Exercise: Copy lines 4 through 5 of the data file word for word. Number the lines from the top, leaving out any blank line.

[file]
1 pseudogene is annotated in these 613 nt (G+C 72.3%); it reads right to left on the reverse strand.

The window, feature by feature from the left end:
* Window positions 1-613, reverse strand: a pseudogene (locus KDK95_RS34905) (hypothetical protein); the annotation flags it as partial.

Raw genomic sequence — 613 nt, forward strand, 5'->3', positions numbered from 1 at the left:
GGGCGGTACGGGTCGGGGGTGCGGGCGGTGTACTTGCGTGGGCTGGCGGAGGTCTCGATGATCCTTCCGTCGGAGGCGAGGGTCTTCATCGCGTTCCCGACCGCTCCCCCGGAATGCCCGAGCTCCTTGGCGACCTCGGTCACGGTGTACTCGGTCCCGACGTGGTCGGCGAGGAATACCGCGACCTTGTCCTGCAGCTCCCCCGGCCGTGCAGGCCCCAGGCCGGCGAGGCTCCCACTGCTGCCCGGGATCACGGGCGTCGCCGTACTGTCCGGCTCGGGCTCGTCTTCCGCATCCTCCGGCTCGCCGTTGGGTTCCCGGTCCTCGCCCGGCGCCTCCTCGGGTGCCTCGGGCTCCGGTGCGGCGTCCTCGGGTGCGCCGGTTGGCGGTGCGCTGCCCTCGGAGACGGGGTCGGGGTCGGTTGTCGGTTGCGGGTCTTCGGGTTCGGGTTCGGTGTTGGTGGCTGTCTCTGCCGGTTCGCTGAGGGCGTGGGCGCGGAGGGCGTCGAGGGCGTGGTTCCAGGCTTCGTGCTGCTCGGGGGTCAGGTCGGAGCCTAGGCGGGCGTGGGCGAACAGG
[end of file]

Raw genomic sequence — 613 nt, forward strand, 5'->3', positions numbered from 1 at the left:
GGGCGGTACGGGTCGGGGGTGCGGGCGGTGTACTTGCGTGGGCTGGCGGAGGTCTCGATGATCCTTCCGTCGGAGGCGAGGGTCTTCATCGCGTTCCCGACCGCTCCCCCGGAATGCCCGAGCTCCTTGGCGACCTCGGTCACGGTGTACTCGGTCCCGACGTGGTCGGCGAGGAATACCGCGACCTTGTCCTGCAGCTCCCCCGGCCGTGCAGGCCCCAGGCCGGCGAGGCTCCCACTGCTGCCCGGGATCACGGGCGTCGCCGTACTGTCCGGCTCGGGCTCGTCTTCCGCATCCTCCGGCTCGCCGTTGGGTTCCCGGTCCTCGCCCGGCGCCTCCTCGGGTGCCTCGGGCTCCGGTGCGGCGTCCTCGGGTGCGCCGGTTGGCGGTGCGCTGCCCTCGGAGACGGGGTCGGGGTCGGTTGTCGGTTGCGGGTCTTCGGGTTCGGGTTCGGTGTTGGTGGCTGTCTCTGCCGGTTCGCTGAGGGCGTGGGCGCGGAGGGCGTCGAGGGCGTGGTTCCAGGCTTCGTGCTGCTCGGGGGTCAGGTCGGAGCCTAGGCGGGCGTGGGCGAACAGG